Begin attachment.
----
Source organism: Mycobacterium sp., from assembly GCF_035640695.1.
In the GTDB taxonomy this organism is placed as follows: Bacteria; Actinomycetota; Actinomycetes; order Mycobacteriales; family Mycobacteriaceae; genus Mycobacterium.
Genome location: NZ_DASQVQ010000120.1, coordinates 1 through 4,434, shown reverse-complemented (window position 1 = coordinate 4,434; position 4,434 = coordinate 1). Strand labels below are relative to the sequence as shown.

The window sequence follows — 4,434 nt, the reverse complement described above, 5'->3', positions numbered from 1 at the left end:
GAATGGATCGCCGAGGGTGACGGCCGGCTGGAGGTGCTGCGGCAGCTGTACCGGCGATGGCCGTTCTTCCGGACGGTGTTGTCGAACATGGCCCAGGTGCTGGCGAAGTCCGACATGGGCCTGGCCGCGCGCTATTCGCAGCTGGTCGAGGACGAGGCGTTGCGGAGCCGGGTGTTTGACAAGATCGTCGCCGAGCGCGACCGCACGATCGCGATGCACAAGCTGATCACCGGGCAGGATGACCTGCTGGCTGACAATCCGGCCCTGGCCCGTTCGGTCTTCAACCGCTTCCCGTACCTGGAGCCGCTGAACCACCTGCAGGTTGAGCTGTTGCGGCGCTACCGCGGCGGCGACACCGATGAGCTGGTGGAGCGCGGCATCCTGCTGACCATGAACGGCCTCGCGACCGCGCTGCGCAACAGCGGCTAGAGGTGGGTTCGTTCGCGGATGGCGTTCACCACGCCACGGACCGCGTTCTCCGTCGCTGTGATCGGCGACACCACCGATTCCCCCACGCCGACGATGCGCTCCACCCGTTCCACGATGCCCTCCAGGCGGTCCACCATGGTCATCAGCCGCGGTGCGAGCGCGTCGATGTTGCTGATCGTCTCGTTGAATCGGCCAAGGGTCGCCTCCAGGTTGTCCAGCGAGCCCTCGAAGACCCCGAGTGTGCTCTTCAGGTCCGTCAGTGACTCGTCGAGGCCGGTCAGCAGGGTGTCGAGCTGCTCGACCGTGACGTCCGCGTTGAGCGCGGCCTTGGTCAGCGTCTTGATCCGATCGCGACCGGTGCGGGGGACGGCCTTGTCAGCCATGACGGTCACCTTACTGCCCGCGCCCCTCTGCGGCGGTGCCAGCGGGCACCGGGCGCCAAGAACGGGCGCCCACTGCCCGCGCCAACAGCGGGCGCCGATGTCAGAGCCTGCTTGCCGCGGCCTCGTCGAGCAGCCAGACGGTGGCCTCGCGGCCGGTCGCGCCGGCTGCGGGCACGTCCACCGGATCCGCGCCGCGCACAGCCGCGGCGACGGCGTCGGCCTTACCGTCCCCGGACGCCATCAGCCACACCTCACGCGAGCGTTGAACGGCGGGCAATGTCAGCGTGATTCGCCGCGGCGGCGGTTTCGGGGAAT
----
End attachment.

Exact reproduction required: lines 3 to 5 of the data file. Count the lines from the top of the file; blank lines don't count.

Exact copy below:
Genome location: NZ_DASQVQ010000120.1, coordinates 1 through 4,434, shown reverse-complemented (window position 1 = coordinate 4,434; position 4,434 = coordinate 1). Strand labels below are relative to the sequence as shown.

The window sequence follows — 4,434 nt, the reverse complement described above, 5'->3', positions numbered from 1 at the left end:
GAATGGATCGCCGAGGGTGACGGCCGGCTGGAGGTGCTGCGGCAGCTGTACCGGCGATGGCCGTTCTTCCGGACGGTGTTGTCGAACATGGCCCAGGTGCTGGCGAAGTCCGACATGGGCCTGGCCGCGCGCTATTCGCAGCTGGTCGAGGACGAGGCGTTGCGGAGCCGGGTGTTTGACAAGATCGTCGCCGAGCGCGACCGCACGATCGCGATGCACAAGCTGATCACCGGGCAGGATGACCTGCTGGCTGACAATCCGGCCCTGGCCCGTTCGGTCTTCAACCGCTTCCCGTACCTGGAGCCGCTGAACCACCTGCAGGTTGAGCTGTTGCGGCGCTACCGCGGCGGCGACACCGATGAGCTGGTGGAGCGCGGCATCCTGCTGACCATGAACGGCCTCGCGACCGCGCTGCGCAACAGCGGCTAGAGGTGGGTTCGTTCGCGGATGGCGTTCACCACGCCACGGACCGCGTTCTCCGTCGCTGTGATCGGCGACACCACCGATTCCCCCACGCCGACGATGCGCTCCACCCGTTCCACGATGCCCTCCAGGCGGTCCACCATGGTCATCAGCCGCGGTGCGAGCGCGTCGATGTTGCTGATCGTCTCGTTGAATCGGCCAAGGGTCGCCTCCAGGTTGTCCAGCGAGCCCTCGAAGACCCCGAGTGTGCTCTTCAGGTCCGTCAGTGACTCGTCGAGGCCGGTCAGCAGGGTGTCGAGCTGCTCGACCGTGACGTCCGCGTTGAGCGCGGCCTTGGTCAGCGTCTTGATCCGATCGCGACCGGTGCGGGGGACGGCCTTGTCAGCCATGACGGTCACCTTACTGCCCGCGCCCCTCTGCGGCGGTGCCAGCGGGCACCGGGCGCCAAGAACGGGCGCCCACTGCCCGCGCCAACAGCGGGCGCCGATGTCAGAGCCTGCTTGCCGCGGCCTCGTCGAGCAGCCAGACGGTGGCCTCGCGGCCGGTCGCGCCGGCTGCGGGCACGTCCACCGGATCCGCGCCGCGCACAGCCGCGGCGACGGCGTCGGCCTTACCGTCCCCGGACGCCATCAGCCACACCTCACGCGAGCGTTGAACGGCGGGCAATGTCAGCGTGATTCGCCGCGGCGGCGGTTTCGGGGAAT